How to Keep Higher-Mileage Vehicles in Service
Since the recession hit, Veit, a construction company headquartered in Rogers, Minn., now runs its vehicles to 200,000 miles.
In 2008 and 2009, when fleets were feeling the squeeze of the Great Recession, many companies had no choice but to keep their vehicles in service longer than they had before. This business decision brought closer attention to servicing and maintenance.
Over time, fleet managers realized they could comfortably keep higher-mileage vehicles in service, as long as they followed certain guidelines for maintenance and parts replacement.
These fleet managers regularly run their trucks and vans to more than 200,000 miles by incorporating fanatical preventive maintenance, preemptive parts replacement, driver accountability and corporate pride. And they make sure to stick to their plan.
Instilling Pride of Ownership
Veit, a construction company headquartered in Rogers, Minn., used to run its vehicles to 100,000 to 150,000 miles before retiring them, but when the recession hit, the company made the business choice to run to 200,000 miles.
“In doing that, the [maintenance] costs didn’t change much from 150,000 to 200,000 miles,” says Don Emmel, Veit’s fleet manager. Today, with few exceptions, “I won’t retire anything unless it gets to 200,000 miles,” he says, while a handful of vehicles have passed the 300,000-mile mark.
Emmel has found some fleets lose focus on maintenance once a vehicle reaches 100,000 miles because they think they might be ready to get rid of them. “Never change the focus,” Emmel says. “Plan on your vehicles making it to 300,000 miles and stay with the maintenance plan.”
Veit’s fleet consists mainly of half-ton, ¾-ton and one-ton pickups. About 80% of the fleet consists of General Motors vehicles (Silverado and Silverado HDs) while the rest are Fords. Emmel says that improvements in GM’s trucks with the 2010 model year have cut his unscheduled maintenance costs considerably.
Veit’s high-mileage strategy starts with strict preventive maintenance. Oil and filter changes are done at 5,000 miles instead of the manufacturer’s recommended intervals of 7,000 and 10,000 miles. While the full synthetic oil isn’t breaking down, Veit has found that the oil filters are reaching capacity with contamination due to heavy job site use.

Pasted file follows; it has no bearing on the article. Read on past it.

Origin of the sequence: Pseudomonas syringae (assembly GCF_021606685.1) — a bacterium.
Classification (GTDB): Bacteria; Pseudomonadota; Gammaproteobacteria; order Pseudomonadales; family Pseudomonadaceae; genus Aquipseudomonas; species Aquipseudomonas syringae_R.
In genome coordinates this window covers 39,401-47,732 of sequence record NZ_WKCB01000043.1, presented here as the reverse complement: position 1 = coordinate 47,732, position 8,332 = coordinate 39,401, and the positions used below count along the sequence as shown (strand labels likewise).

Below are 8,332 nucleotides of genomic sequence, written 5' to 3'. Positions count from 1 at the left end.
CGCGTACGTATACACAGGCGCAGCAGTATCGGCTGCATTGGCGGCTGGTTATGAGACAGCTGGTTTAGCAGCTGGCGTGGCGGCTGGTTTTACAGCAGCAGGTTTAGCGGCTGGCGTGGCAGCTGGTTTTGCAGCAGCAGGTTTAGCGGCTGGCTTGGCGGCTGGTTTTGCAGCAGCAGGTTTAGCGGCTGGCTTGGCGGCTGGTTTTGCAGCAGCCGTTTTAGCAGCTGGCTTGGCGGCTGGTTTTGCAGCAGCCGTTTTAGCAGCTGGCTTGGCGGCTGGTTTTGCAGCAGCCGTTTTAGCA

Emmel extends this strict schedule to transmission service, which is performed at 30,000 miles and 50,000 miles instead of the recommended 70,000 miles and 100,000 miles. By cutting that interval in half, “I have not had one transmission failure in five years,” Emmel says.
Based on experience, Emmel changes some parts preemptively. For instance, if a one-wheel bearing fails at 70,000 miles, he’ll change the others. “If we skimp on putting on that $150 wheel bearing, the downtime and cost on the road can exceed $1,200 or more,” he says.
Working a service area covering five Midwestern states, Veit’s fleet does not return to a centralized base, so Emmel has to rely on his drivers to bring the vehicles in for maintenance. This makes the company’s top-down “pride of ownership” philosophy all the more important. “When I hand them the truck, I tell them you have to take care of it like it’s your own,” Emmel says.
The company approves ordering trucks with driver perks such as chrome packages, power seats and better stereos. Drivers have been known to post photos of their trucks to Facebook, as well as call out other drivers who keep a sloppy truck. “Let them know they’re being taken care of,” Emmel says, “and they’ll take care of the truck.”
Sampling Oil Predicts Failures
Serving the Southwest, Meadow Valley Contractors runs its fleet of ¾- and one-ton Dodge and Ford pickups as high as 250,000 to 300,000 miles. The trucks, from model years 2004 to 2008, rack up the miles at an average of 30,000 to 35,000 miles per year.
Fleet manager Voy Matheson has been impressed with the trucks’ performance, even with heavy-duty construction use. “The 2006 trucks were bought at the beginning of the [economic] crunch,” Matheson says. “The economy was a factor in running them for a longer time, but it was [also] cost-effective to keep running them, because we weren’t having many problems.”